A beautiful update to Tweetbot, my favorite Twitter app, this morning.
The biggest new feature is a new "Media Timeline," which displays only videos and photos posted by those you follow on Twitter. The layout is really nice. Rather than the normal format for posts with media, where the photo or video is only displayed as a tiny thumbnail in the corner, the Media Timeline blows them up to almost reach the sides of the screen, producing a not so subtly Instagram-like appearance. It's a really nice way to view media from your Twitter timeline. I do have a few issues with the feature, but they are fairly minor: in order to blow up the media, Tweetbot minimizes the text associated with it, thus making it so you can only read a little bit of the actual tweet without opening the standard tweet view and leaving the timeline. Another annoyance is that you can only access this timeline from the very top of the normal timeline. In other words, if you are not caught up to the current tweets, you can't switch your timeline view. I often fall quite a few tweets behind and it takes me a while to catch back up. In the current implementation this means that I have no way to access the new timeline until I have finished catching up. On a side not, the search bar is also located here, so you can't search until you're at the top of your timeline, something that has also annoyed me in the past.
Beyond the big new feature there are just a few noticeable tweaks and polishes. One that I particularly like is that Tweetbot now supports showing retweet and favorite counts on the standard tweet view of all tweets. Before the retweet list was hidden deep into some submenus and favorites were only accessible by leaving Tweetbot to view them in Favestar.
Another nice change is that pictures no longer bring up the in-app browser to be displayed, they just pop up themselves like they are springing out of the timeline. Best of all with this is that when you tap a picture (or video) it no longer obstructs your view of your timeline with a blank screen until the media loads. Rather, a small circle (the same kind used in Tweetbot for Mac) appears on top of the image or video showing the load status, and the media doesn't pop up until it has finished loading so you can see it. While you wait you are free to continue scrolling through your timeline. For anyone using a slow Internet connection, this could add up to saving minutes of time staring at a blank screen waiting for the media to load.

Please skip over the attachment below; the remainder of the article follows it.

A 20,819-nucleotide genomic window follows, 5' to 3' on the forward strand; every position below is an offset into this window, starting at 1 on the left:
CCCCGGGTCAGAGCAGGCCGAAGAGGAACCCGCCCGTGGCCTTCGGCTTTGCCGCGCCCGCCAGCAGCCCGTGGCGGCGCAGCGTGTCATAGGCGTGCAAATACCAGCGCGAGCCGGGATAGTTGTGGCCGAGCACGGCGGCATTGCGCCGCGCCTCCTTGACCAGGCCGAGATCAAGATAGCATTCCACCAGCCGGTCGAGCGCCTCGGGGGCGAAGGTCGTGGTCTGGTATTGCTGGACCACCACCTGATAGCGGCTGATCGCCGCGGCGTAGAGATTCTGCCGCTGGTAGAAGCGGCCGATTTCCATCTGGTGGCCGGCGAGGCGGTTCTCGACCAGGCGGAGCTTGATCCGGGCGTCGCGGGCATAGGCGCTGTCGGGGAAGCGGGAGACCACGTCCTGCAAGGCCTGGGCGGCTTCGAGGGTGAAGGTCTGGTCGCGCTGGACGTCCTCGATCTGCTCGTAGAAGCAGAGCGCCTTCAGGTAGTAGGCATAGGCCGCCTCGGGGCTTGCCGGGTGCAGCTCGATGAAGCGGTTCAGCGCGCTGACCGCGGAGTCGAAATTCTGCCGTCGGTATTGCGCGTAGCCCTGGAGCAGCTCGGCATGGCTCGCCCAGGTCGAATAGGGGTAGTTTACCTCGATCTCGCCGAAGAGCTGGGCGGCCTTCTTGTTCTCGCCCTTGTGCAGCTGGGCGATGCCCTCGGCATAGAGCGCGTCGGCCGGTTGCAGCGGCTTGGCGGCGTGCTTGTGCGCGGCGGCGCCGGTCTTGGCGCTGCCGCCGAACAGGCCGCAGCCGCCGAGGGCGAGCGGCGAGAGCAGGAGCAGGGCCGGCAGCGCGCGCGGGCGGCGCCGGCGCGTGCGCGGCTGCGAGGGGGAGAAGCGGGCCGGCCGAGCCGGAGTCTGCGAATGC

A final addition I will mention is that you no longer must tap the back button in the top left corner to dismiss images or videos. Now you can swipe down in the same way that you swipe down on images in the Facebook app, and the media is dismissed. Tapping anywhere on images performs the same function.
Overall Tweetbot 2.8 is a very solid update. I think it's really nice to see some new innovation coming in the Twitter app area in the form of this new approach to viewing your timeline. With the Media Timeline along with retweet and favorite indicators and the new timesaving and intuitive ways of interacting with images in the normal timeline, I have never been able to recommend Tweetbot more.